FARMINGTON — Snow is in the forecast for Farmington and the surrounding areas as a Pacific storm barrels across the West.

Accumulations are expected to range from about an inch in Farmington to a foot or more in the San Juan Mountains of southwest Colorado.

The storm should move in quickly Friday, peaking by midday before leaving the area Saturday. Snow levels could drop to 4,000 feet and colder temperatures are forecast.

Tim Shy, senior forecaster for the National Weather Service in Albuquerque, said it will be a "dump and leave" storm.

"Once it gets down to southern California, it will move very rapidly eastward across Arizona and start knocking on the door of western New Mexico," he said.

The storm's arrival would provide relief from a remarkably dry late fall in the Four Corners. Most of San Juan County is in severe drought, with a small area near the Arizona border in extreme drought, according to the U.S. Drought Monitor.

"Moisture is very welcome, and that's the hidden prize that comes with all this," Shy said.

Regional supervisors at the New Mexico Department of Transportation met Thursday to plan their response to the storm. Snow plows were readied with salt to melt snow and cinders to help with traction.

"We're feeling very prepared for this event," said Patricia Wolff, public information officer for District 5, which includes northwest New Mexico.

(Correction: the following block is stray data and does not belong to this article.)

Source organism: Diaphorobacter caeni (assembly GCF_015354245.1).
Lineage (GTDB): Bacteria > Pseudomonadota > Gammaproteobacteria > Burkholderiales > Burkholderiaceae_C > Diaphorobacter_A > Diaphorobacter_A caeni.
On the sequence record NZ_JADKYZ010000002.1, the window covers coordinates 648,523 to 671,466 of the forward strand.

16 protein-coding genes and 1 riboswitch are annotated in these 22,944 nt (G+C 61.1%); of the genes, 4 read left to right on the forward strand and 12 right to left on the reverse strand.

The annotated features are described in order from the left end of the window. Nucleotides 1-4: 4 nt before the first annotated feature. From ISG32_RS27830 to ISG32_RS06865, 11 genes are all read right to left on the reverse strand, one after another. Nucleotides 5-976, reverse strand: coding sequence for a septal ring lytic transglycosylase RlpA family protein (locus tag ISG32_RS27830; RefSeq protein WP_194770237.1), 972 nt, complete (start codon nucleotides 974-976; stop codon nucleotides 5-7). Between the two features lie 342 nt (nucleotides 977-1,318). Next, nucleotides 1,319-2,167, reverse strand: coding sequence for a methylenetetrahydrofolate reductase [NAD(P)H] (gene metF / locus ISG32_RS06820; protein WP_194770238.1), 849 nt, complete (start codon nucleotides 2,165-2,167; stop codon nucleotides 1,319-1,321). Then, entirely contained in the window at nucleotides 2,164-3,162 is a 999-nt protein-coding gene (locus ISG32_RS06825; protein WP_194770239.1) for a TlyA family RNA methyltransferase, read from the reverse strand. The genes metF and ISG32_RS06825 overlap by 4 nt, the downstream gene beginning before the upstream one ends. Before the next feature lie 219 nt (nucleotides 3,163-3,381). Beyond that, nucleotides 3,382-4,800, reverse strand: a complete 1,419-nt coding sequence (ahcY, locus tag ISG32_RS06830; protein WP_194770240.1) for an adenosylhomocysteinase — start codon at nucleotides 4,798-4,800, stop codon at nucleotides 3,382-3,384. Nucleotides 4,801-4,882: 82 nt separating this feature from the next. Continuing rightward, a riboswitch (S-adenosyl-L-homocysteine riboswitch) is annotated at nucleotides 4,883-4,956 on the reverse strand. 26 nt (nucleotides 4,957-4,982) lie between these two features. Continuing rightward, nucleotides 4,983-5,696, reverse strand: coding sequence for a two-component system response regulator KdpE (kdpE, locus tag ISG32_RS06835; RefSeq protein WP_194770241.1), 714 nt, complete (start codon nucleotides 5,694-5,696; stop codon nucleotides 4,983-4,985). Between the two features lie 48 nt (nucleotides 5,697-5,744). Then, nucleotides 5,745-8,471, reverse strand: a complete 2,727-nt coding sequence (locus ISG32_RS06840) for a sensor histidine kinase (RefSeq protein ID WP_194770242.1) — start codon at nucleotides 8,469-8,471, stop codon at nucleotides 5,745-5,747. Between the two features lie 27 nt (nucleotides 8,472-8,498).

Snow-plow drivers will place a high priority on U.S.


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Highway 550, U.S. Highway 64, U.S. Highway 491 and New Mexico Highway 516.

"If there's a huge storm, we do have to prioritize what we cover and we do get those main thoroughfares open first," Wolff said.

Drivers are urged to stay back from snowplows and to pass carefully.

At Ace Hardware of Farmington, some customers were beginning to come in for snow shovels and sleds.

"You've always got to be prepared for that type of weather," store manager Rick Lopez said.

Ski areas are hoping for snow after many of them had delayed or partial openings. Durango Mountain Resort is expecting around 18 inches, spokeswoman Kim Oyler said.

"Durango Mountain Resort is just as excited as everyone else to get some help from Mother Nature," she said. "Our mountain operations crew is working to open up as much terrain as they can."

Durango Mountain Resort is open Friday through Sunday, with 9 percent of terrain open to skiing. More terrain is expected to open as the storm arrives.

The "six-pack" chairlift will be operating, with top-to-bottom skiing serving the front side of the mountain, Oyler said.

The resort will offer $40 adult lift tickets Sunday to benefit the La Plata County Mounted Patrol, a volunteer group. A coupon is necessary for the deal. It can be printed off from the website www.lpcmp.org/fundraiser.html.

At Wolf Creek Ski Area, lift tickets are a discounted $35 for adults. The ski area east of Pagosa Springs, Colo. is 40 percent open.